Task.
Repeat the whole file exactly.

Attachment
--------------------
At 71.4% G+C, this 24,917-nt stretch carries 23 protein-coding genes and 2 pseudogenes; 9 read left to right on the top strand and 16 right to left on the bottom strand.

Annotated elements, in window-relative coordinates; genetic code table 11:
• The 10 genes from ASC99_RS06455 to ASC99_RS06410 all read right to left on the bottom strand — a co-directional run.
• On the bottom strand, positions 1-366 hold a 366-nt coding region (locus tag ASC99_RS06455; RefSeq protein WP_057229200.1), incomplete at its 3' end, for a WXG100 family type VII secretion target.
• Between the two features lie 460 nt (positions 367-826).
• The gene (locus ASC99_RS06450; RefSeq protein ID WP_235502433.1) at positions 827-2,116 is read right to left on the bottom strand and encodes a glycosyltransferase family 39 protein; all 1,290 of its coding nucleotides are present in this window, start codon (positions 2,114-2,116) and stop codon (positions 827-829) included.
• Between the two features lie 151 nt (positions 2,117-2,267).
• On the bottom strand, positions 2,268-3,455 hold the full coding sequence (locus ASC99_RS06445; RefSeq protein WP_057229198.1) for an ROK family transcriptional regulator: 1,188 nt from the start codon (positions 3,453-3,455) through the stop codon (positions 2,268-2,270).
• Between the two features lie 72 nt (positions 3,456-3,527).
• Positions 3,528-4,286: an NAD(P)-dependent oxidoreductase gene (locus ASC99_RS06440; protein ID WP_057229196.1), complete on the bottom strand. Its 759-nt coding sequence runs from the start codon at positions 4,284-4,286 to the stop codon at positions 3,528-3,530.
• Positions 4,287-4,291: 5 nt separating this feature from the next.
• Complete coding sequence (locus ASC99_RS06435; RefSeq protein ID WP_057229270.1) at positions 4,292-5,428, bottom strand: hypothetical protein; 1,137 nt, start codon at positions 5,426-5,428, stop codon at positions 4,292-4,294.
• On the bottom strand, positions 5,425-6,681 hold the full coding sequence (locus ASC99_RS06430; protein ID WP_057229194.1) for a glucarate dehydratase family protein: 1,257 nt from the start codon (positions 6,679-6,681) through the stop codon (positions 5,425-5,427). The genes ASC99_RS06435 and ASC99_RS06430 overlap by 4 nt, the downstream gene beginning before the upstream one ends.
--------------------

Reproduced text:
At 71.4% G+C, this 24,917-nt stretch carries 23 protein-coding genes and 2 pseudogenes; 9 read left to right on the top strand and 16 right to left on the bottom strand.

Annotated elements, in window-relative coordinates; genetic code table 11:
• The 10 genes from ASC99_RS06455 to ASC99_RS06410 all read right to left on the bottom strand — a co-directional run.
• On the bottom strand, positions 1-366 hold a 366-nt coding region (locus tag ASC99_RS06455; RefSeq protein WP_057229200.1), incomplete at its 3' end, for a WXG100 family type VII secretion target.
• Between the two features lie 460 nt (positions 367-826).
• The gene (locus ASC99_RS06450; RefSeq protein ID WP_235502433.1) at positions 827-2,116 is read right to left on the bottom strand and encodes a glycosyltransferase family 39 protein; all 1,290 of its coding nucleotides are present in this window, start codon (positions 2,114-2,116) and stop codon (positions 827-829) included.
• Between the two features lie 151 nt (positions 2,117-2,267).
• On the bottom strand, positions 2,268-3,455 hold the full coding sequence (locus ASC99_RS06445; RefSeq protein WP_057229198.1) for an ROK family transcriptional regulator: 1,188 nt from the start codon (positions 3,453-3,455) through the stop codon (positions 2,268-2,270).
• Between the two features lie 72 nt (positions 3,456-3,527).
• Positions 3,528-4,286: an NAD(P)-dependent oxidoreductase gene (locus ASC99_RS06440; protein ID WP_057229196.1), complete on the bottom strand. Its 759-nt coding sequence runs from the start codon at positions 4,284-4,286 to the stop codon at positions 3,528-3,530.
• Positions 4,287-4,291: 5 nt separating this feature from the next.
• Complete coding sequence (locus ASC99_RS06435; RefSeq protein ID WP_057229270.1) at positions 4,292-5,428, bottom strand: hypothetical protein; 1,137 nt, start codon at positions 5,426-5,428, stop codon at positions 4,292-4,294.
• On the bottom strand, positions 5,425-6,681 hold the full coding sequence (locus ASC99_RS06430; protein ID WP_057229194.1) for a glucarate dehydratase family protein: 1,257 nt from the start codon (positions 6,679-6,681) through the stop codon (positions 5,425-5,427). The genes ASC99_RS06435 and ASC99_RS06430 overlap by 4 nt, the downstream gene beginning before the upstream one ends.